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5 Firearm Firsts of Christopher Columbus

5 Firearm Firsts of Christopher Columbus

Columbus, the man, the myth, the spy—today you get to decide, because Columbus Day is an annual celebration of the mystery man’s Voyage of Discovery. Conspiracy buffs, like author Manuel Rosa, contend he was a spy, from Portugal, who deliberately sank the Santa Maria in a clandestine operation that makes today’s CIA spooks look amateur. His cover was so deep that we still don’t know is real name or even where he’s buried. “He was the James Bond of his day,” Rosa told The Guardian in 2014, ignoring the fact Walther Arms wasn’t established until 1886.

Invader, discoverer, exploiter, whatever you prefer, there’s no denying five of the firearm firsts he made in stumbling into the occupied New World.  

First shot—Tesla and Marconi’s newfangled radio wouldn’t become reality for centuries, so when Columbus’ first expedition sighted land, the discovery was signaled to the other ships by setting off a deck cannon on the Pinta.





Brandishing—"When he sailed away from Haiti he ordered a shot to be fired through the shipwrecked hulk of Santa Maria to impress on the Native Americans the power of European firearms,” underwater archeologist Donald Keith told National Public Radio (NPR).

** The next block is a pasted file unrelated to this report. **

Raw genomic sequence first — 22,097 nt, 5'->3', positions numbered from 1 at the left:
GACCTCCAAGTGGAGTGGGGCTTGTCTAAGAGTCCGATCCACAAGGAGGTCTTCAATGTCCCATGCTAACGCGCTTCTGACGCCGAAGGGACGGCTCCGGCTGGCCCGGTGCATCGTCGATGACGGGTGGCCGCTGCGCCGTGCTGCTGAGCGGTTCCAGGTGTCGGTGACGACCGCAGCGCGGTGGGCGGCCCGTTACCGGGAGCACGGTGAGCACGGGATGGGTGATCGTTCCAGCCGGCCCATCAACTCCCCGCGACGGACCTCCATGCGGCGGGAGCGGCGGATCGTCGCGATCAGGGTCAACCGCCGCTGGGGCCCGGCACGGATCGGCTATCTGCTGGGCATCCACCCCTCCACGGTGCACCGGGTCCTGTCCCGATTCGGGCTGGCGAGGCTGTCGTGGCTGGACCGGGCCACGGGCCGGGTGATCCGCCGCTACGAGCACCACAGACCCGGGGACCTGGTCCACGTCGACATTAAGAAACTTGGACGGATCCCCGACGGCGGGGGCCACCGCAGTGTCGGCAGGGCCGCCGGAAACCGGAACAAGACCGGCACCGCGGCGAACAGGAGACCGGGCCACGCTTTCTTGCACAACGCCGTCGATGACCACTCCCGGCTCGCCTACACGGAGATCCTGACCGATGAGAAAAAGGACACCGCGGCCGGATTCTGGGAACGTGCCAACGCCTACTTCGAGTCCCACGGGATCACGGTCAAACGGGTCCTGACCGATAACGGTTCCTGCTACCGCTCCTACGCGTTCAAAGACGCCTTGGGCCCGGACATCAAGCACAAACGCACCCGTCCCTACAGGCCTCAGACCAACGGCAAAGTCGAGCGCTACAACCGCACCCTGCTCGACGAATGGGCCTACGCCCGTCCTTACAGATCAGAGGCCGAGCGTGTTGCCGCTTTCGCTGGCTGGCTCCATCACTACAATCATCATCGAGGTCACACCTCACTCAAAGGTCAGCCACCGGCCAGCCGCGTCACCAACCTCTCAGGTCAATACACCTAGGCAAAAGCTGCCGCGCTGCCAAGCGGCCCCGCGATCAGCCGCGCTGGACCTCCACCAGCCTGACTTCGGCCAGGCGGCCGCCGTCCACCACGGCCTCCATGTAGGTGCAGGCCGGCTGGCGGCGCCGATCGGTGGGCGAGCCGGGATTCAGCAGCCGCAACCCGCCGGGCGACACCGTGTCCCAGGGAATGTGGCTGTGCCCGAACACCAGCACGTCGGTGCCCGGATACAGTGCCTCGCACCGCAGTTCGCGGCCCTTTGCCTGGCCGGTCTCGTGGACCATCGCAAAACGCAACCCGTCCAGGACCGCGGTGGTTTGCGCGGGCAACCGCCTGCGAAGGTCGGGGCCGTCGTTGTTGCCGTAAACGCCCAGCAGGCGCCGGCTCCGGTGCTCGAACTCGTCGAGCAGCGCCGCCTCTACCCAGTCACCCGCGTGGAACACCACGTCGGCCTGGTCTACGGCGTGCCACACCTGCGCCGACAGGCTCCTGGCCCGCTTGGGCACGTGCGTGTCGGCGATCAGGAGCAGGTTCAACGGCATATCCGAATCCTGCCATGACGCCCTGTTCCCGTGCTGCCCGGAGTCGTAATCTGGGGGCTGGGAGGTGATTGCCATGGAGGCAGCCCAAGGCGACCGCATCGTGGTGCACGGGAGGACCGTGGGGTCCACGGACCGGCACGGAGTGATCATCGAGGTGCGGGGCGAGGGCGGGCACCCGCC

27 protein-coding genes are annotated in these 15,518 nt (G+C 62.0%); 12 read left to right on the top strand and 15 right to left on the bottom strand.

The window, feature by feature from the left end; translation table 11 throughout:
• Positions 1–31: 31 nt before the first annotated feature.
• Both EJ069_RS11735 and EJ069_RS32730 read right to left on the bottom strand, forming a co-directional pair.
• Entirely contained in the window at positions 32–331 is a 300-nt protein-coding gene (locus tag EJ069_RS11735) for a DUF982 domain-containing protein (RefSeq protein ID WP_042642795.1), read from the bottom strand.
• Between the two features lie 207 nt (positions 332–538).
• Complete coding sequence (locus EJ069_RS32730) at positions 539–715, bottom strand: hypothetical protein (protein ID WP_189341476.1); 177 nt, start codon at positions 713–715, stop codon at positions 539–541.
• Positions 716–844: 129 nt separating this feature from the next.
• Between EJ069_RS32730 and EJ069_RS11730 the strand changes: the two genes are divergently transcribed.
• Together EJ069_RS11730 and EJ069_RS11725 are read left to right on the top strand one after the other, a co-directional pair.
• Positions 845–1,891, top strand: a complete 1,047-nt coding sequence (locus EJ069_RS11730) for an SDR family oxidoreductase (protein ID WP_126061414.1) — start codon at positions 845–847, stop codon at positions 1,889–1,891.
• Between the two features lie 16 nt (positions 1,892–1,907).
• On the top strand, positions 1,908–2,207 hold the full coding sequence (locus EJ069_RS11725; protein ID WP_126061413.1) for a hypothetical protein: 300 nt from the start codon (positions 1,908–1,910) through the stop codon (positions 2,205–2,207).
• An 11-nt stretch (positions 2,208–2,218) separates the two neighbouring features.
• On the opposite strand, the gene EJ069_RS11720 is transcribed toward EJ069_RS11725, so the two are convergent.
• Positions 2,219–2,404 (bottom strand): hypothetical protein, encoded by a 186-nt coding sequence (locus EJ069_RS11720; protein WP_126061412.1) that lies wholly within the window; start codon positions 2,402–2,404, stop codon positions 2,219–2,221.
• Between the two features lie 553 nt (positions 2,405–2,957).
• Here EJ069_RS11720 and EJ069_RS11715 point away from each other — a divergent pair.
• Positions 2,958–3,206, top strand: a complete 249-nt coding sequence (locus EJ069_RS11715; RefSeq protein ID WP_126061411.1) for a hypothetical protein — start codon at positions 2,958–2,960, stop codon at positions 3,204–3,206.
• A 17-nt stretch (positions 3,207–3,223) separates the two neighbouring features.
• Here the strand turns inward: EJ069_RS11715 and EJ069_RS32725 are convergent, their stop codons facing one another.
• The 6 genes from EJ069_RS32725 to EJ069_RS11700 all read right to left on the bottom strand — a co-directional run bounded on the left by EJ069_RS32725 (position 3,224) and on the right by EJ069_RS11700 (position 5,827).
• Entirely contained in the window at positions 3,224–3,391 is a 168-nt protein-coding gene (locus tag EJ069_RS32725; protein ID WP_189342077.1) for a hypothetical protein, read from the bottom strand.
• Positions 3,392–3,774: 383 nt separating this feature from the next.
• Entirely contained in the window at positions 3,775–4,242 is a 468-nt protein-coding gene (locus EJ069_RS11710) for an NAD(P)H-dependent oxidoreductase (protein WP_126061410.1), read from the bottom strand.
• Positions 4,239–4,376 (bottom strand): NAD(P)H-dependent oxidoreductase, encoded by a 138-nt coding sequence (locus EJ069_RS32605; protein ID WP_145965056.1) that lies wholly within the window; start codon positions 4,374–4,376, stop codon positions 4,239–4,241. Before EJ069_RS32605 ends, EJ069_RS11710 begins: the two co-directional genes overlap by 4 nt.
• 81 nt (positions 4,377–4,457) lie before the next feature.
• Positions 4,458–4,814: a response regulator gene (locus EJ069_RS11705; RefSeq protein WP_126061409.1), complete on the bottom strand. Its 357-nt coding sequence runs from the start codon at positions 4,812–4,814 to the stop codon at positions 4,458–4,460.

Defibrillators—The presence of canons leads Keith to confidently conclude the explorers also brought arquebuses, an early firearm painfully held against the chest during firing.

Tax evasion—Jim Supica, director of the NRA's Firearms Museum, explained to NPR in the same article that the reason the personal firearms record is incomplete in Columbus’ Voyage of Discovery is “… for tax purposes.”

Gun theft—National Public Radio reported that undersea explorer Barry Clifford found a canon similar to what would have been carried by the Santa Maria off the Haitian shore in 2003. When he returned a decade later, hoping to conduct work to determine if it was indeed Columbus’ ill-fated flagship’s submerged firepower, the gun had been looted from the site.

Bonus Factoid 
First EU controversy—The annual Leif Eriksson Day took place on Oct. 9 with little fanfare, despite the fact he is largely recognized as leading the first successful European invasion of North America. Columbus’ higher-in-caliber arrival largely explains the difference in celebration size.

Watch a video of NRA Firearms Museum Senior Curator Philip Schreier and the ancient hand canon.

 

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